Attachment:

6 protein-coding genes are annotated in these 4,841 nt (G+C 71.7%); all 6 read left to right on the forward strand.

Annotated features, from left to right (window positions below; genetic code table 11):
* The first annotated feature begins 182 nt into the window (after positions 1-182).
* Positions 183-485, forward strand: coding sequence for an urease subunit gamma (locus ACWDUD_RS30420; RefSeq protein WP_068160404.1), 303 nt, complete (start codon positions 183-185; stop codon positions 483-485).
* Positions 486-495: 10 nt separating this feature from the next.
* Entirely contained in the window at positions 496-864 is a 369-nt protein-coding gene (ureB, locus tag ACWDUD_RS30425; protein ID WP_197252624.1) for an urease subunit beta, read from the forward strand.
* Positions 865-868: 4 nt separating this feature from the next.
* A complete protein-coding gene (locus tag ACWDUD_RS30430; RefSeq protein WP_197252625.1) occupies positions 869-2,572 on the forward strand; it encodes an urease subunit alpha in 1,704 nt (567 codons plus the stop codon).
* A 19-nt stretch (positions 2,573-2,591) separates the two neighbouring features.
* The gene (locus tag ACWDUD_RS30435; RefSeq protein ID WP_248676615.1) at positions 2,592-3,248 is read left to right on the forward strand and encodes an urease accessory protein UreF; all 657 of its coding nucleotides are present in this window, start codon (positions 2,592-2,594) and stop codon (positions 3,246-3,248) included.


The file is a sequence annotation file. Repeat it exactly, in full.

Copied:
6 protein-coding genes are annotated in these 4,841 nt (G+C 71.7%); all 6 read left to right on the forward strand.

Annotated features, from left to right (window positions below; genetic code table 11):
* The first annotated feature begins 182 nt into the window (after positions 1-182).
* Positions 183-485, forward strand: coding sequence for an urease subunit gamma (locus ACWDUD_RS30420; RefSeq protein WP_068160404.1), 303 nt, complete (start codon positions 183-185; stop codon positions 483-485).
* Positions 486-495: 10 nt separating this feature from the next.
* Entirely contained in the window at positions 496-864 is a 369-nt protein-coding gene (ureB, locus tag ACWDUD_RS30425; protein ID WP_197252624.1) for an urease subunit beta, read from the forward strand.
* Positions 865-868: 4 nt separating this feature from the next.
* A complete protein-coding gene (locus tag ACWDUD_RS30430; RefSeq protein WP_197252625.1) occupies positions 869-2,572 on the forward strand; it encodes an urease subunit alpha in 1,704 nt (567 codons plus the stop codon).
* A 19-nt stretch (positions 2,573-2,591) separates the two neighbouring features.
* The gene (locus tag ACWDUD_RS30435; RefSeq protein ID WP_248676615.1) at positions 2,592-3,248 is read left to right on the forward strand and encodes an urease accessory protein UreF; all 657 of its coding nucleotides are present in this window, start codon (positions 2,592-2,594) and stop codon (positions 3,246-3,248) included.